Oral History Program with Karen Warrington. le Ife Black Humanitarian Center: The Importance of the Center and its Cultural Impact

Oral History Program with Karen Warrington. le Ife Black Humanitarian Center: The Importance of the Center and its Cultural Impact

This oral history program shares the story of the founding and decade-long cultural impact the Ile Ife Humanitarian Center had on Black cultural life in Philadelphia and beyond. In addition to being the home of the Arthur Hall Afro American Dance Ensemble, in 1969 it was selected as the delegate agency for the Model Cities Cultural Arts program. This allowed for hundreds of students in art, hand drumming, jazz, drama and dance. As a result the Center was central to Philadelphia’s broadening embrace of Africentrism. The Ile Ife story reflects not only the vision of Arthur Hall but also the deeply embedded cultural retentions of Blacks who were not identified as artists by Eurocentric standards. Many of these to-be-discovered artists were searching for cultural space and authenticity. And, when within reach they grabbed hold of rhythms, movement, color, adornment, voice and spirituality. Many were reshaped and reborn at Ile Ife.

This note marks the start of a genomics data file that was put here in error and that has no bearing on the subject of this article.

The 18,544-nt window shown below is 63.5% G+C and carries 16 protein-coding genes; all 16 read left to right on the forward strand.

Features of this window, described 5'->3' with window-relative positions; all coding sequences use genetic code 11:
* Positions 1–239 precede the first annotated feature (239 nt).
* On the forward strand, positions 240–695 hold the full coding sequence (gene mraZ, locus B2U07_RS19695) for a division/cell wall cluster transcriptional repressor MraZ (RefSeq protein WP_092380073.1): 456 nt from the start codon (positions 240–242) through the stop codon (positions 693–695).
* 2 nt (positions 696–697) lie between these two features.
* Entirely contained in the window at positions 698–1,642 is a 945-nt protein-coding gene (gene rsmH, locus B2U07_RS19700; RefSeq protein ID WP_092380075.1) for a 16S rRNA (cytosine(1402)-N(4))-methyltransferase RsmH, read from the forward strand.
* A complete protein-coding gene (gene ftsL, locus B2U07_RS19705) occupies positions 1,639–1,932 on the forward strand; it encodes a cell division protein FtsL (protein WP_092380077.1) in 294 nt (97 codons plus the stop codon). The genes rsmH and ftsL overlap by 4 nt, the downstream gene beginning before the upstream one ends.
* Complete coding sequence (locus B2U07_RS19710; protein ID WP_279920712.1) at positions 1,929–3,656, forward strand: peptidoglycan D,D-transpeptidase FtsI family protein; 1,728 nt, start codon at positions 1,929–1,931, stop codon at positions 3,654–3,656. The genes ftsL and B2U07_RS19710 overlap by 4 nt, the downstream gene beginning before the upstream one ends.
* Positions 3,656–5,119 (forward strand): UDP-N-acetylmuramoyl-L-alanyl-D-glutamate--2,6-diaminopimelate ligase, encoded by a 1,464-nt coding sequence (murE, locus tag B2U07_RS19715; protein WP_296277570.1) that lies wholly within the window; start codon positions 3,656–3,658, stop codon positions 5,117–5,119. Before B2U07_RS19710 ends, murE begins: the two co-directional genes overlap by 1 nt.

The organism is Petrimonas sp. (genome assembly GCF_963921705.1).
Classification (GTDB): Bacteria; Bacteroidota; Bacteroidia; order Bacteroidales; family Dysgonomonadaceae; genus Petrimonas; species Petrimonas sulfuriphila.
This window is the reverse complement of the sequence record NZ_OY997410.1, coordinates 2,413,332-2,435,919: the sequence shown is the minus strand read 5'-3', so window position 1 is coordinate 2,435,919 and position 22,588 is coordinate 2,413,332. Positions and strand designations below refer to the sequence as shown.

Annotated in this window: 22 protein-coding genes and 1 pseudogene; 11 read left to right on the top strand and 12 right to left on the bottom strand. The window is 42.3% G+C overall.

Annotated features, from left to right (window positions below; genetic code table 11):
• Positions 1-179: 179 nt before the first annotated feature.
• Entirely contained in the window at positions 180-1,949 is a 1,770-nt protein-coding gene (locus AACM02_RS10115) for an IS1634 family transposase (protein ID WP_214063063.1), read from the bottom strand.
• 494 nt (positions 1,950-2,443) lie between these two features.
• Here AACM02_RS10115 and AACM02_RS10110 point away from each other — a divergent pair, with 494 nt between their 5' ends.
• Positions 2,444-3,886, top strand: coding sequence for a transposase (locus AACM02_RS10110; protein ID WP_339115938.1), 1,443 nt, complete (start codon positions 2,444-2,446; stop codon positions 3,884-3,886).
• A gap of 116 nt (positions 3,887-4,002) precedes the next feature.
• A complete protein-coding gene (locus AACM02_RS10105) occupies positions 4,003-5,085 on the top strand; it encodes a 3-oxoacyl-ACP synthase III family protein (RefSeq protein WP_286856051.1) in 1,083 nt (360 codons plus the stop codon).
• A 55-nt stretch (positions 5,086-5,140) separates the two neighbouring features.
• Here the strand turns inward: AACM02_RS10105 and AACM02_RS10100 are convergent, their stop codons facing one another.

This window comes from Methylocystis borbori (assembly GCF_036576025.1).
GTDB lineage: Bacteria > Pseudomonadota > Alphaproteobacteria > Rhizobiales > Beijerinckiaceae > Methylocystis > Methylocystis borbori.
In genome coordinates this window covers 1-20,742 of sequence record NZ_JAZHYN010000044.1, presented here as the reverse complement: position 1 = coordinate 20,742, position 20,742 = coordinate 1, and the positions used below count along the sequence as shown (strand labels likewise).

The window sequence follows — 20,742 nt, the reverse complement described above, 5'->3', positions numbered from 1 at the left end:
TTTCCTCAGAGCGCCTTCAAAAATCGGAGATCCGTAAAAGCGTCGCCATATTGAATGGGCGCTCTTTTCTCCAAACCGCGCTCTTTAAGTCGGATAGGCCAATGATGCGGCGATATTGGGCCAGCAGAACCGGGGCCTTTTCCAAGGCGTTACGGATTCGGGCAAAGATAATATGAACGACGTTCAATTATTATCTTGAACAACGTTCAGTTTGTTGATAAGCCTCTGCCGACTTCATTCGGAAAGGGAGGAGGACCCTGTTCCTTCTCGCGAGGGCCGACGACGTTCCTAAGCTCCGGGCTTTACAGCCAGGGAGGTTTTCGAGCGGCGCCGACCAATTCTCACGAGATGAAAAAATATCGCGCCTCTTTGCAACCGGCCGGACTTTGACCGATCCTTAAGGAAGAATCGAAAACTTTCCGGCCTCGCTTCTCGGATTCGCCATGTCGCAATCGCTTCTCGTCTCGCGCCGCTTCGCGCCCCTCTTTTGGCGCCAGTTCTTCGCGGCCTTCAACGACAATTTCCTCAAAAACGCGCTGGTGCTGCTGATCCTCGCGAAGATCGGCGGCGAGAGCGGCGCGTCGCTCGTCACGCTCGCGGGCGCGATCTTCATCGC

This program will be presented via Zoom Webinar. On the day of the program, use this link to join: https://temple.zoom.us/j/97110166316 

All programs are free and open to all, and registration is encouraged. 

Contact Leslie Willis-Lowry at leslie.willis@temple.edu with questions.

Date:
Tuesday, November 9, 2021
Time:
2:00pm - 3:30pm
Location:
Online

Registration is required. There are 96 seats available.